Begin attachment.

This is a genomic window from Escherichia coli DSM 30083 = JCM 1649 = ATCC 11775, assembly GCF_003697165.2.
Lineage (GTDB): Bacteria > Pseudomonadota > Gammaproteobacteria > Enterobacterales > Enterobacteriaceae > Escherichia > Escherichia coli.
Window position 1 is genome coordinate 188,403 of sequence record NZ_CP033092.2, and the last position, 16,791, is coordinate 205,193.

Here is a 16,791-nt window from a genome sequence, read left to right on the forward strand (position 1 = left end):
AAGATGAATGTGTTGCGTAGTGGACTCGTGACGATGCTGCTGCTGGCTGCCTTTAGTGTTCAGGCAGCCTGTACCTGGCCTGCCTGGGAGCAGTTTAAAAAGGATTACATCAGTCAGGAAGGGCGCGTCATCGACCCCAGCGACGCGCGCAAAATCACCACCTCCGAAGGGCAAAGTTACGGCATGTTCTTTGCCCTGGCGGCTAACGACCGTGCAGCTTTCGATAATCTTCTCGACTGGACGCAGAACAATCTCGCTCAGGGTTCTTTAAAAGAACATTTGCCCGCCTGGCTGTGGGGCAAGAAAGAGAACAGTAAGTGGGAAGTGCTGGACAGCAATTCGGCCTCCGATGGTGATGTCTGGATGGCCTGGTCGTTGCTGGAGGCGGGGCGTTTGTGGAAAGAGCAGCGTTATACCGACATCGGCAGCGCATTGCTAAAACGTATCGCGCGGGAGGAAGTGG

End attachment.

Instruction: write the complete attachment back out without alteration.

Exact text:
This is a genomic window from Escherichia coli DSM 30083 = JCM 1649 = ATCC 11775, assembly GCF_003697165.2.
Lineage (GTDB): Bacteria > Pseudomonadota > Gammaproteobacteria > Enterobacterales > Enterobacteriaceae > Escherichia > Escherichia coli.
Window position 1 is genome coordinate 188,403 of sequence record NZ_CP033092.2, and the last position, 16,791, is coordinate 205,193.

Here is a 16,791-nt window from a genome sequence, read left to right on the forward strand (position 1 = left end):
AAGATGAATGTGTTGCGTAGTGGACTCGTGACGATGCTGCTGCTGGCTGCCTTTAGTGTTCAGGCAGCCTGTACCTGGCCTGCCTGGGAGCAGTTTAAAAAGGATTACATCAGTCAGGAAGGGCGCGTCATCGACCCCAGCGACGCGCGCAAAATCACCACCTCCGAAGGGCAAAGTTACGGCATGTTCTTTGCCCTGGCGGCTAACGACCGTGCAGCTTTCGATAATCTTCTCGACTGGACGCAGAACAATCTCGCTCAGGGTTCTTTAAAAGAACATTTGCCCGCCTGGCTGTGGGGCAAGAAAGAGAACAGTAAGTGGGAAGTGCTGGACAGCAATTCGGCCTCCGATGGTGATGTCTGGATGGCCTGGTCGTTGCTGGAGGCGGGGCGTTTGTGGAAAGAGCAGCGTTATACCGACATCGGCAGCGCATTGCTAAAACGTATCGCGCGGGAGGAAGTGG